The single, ancient origin of chromist plastids
Published on Nov 26, 2002in Proceedings of the National Academy of Sciences of the United States of America 9.50
· DOI :10.1073/pnas.242379899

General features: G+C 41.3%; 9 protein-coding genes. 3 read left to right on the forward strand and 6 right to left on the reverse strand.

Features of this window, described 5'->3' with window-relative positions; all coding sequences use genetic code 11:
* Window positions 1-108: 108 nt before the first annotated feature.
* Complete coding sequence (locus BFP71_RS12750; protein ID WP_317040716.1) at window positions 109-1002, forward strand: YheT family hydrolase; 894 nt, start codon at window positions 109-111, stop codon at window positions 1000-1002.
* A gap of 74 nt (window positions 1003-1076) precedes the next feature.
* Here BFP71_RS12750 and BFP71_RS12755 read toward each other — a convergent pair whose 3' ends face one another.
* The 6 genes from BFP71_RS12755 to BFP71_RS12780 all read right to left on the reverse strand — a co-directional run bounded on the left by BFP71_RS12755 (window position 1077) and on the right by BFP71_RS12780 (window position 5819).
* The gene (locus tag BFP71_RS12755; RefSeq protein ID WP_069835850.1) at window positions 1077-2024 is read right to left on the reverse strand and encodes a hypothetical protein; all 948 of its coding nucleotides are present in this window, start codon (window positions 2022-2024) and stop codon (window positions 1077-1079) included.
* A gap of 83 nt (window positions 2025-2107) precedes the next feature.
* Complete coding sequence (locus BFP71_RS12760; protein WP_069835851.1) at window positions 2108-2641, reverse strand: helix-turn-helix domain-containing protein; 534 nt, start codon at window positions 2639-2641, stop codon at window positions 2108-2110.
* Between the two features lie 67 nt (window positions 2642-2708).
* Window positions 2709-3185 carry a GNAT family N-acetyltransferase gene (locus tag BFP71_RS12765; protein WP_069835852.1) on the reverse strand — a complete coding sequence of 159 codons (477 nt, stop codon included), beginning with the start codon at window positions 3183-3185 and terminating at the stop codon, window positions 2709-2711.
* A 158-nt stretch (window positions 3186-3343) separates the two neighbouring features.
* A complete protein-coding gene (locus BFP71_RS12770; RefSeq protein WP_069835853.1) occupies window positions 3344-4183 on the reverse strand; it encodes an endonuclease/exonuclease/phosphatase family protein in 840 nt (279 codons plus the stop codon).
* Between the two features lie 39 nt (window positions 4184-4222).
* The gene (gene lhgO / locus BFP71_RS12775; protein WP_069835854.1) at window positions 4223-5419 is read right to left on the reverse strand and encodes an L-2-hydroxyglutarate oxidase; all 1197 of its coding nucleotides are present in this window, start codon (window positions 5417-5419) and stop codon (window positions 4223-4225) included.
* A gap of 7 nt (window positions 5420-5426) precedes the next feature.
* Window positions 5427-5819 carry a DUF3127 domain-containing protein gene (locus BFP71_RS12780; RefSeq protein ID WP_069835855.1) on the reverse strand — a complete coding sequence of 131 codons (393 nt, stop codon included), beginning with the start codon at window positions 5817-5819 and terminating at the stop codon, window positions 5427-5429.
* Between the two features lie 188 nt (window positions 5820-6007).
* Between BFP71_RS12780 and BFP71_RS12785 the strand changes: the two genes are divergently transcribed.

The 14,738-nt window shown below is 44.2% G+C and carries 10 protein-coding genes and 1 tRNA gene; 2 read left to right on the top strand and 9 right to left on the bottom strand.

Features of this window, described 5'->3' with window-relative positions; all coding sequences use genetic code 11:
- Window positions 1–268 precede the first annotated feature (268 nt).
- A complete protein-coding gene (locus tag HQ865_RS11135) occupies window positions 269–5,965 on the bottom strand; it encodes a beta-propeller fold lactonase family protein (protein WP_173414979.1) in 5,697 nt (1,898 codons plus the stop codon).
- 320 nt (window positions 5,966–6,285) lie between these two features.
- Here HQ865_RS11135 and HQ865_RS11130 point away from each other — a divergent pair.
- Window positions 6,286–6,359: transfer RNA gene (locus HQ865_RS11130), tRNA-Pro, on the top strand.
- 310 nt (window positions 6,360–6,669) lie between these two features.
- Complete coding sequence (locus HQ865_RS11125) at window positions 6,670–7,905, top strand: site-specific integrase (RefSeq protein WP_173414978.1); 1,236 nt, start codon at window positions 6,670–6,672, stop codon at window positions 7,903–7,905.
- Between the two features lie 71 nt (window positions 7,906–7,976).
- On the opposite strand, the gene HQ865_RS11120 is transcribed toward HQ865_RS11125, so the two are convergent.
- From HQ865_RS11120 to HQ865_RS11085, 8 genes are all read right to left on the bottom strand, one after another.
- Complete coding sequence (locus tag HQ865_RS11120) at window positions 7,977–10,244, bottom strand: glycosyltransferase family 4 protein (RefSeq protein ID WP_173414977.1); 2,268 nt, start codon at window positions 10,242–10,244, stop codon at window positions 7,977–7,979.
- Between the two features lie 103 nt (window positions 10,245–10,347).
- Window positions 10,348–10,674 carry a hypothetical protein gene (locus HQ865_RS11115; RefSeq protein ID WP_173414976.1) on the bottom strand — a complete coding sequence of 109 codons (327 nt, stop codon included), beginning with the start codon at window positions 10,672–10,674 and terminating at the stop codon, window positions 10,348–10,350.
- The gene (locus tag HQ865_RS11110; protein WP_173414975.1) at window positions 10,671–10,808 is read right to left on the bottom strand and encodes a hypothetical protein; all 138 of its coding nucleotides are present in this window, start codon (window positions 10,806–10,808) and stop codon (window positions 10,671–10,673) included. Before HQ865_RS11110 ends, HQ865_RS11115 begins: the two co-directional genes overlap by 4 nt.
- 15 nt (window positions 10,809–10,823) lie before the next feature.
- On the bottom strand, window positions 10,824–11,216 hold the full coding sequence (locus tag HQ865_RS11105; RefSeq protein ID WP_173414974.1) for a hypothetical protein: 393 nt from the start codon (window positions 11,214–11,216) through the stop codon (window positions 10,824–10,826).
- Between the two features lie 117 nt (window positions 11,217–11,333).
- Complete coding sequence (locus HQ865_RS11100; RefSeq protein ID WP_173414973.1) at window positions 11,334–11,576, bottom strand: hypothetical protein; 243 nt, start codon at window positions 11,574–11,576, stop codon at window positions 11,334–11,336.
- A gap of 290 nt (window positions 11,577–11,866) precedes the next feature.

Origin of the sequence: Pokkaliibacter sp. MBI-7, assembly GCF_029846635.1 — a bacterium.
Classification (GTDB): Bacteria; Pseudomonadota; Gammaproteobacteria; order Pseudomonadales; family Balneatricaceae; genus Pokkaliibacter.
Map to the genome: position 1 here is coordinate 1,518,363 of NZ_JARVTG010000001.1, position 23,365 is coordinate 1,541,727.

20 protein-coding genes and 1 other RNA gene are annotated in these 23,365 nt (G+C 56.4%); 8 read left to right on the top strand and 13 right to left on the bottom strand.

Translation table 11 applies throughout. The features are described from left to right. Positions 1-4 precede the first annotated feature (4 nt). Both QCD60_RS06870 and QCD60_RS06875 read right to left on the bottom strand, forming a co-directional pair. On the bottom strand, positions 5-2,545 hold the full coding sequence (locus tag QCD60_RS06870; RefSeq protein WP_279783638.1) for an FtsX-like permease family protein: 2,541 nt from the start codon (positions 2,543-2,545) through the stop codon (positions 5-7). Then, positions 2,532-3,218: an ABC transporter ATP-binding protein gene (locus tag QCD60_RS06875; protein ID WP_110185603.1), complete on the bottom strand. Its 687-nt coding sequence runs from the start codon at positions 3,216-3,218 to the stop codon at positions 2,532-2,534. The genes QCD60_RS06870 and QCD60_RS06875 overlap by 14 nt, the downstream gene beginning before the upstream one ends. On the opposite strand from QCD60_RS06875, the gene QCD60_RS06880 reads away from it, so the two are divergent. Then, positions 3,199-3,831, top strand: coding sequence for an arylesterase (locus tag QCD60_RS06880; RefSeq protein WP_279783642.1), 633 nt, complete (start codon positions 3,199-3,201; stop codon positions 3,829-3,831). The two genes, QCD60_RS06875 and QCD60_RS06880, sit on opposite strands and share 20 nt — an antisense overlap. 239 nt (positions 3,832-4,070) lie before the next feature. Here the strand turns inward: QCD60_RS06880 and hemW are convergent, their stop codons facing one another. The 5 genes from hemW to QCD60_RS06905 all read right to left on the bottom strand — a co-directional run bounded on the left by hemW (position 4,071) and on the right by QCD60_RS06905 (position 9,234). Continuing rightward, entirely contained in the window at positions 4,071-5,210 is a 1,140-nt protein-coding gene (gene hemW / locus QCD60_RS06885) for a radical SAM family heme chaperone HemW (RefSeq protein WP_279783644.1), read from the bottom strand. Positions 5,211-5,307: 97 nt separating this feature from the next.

Abstract Algae include a diverse array of photosynthetic eukaryotes excluding land plants. Explaining the origin of algal plastids continues to be a major challenge in evolutionary biology. Current knowledge suggests that plastid primary endosymbiosis, in which a single-celled protist engulfs and “enslaves” a cyanobacterium, likely occurred once and resulted in the primordial alga. This eukaryote then gave rise through vertical evolution to the red, green, and glaucophyte algae. However, some modern algal lineages have a more complicated evolutionary history involving a secondary endosymbiotic event, in which a protist engulfed an existing eukaryotic alga (rather than a cyanobacterium), which was then reduced to a secondary plastid. Secondary endosymbiosis explains the majority of algal biodiversity, yet the number and timing of these events is unresolved. Here we analyzed a five-gene plastid data set to show that a taxonomically diverse group of chlorophyll c2-containing protists comprising cryptophyte, haptophyte, and stramenopiles algae (Chromista) share a common plastid that most likely arose from a single, ancient (≈1,260 million years ago) secondary endosymbiosis involving a red alga. This finding is consistent with Chromista monophyly and implicates secondary endosymbiosis as an important force in generating eukaryotic biodiversity.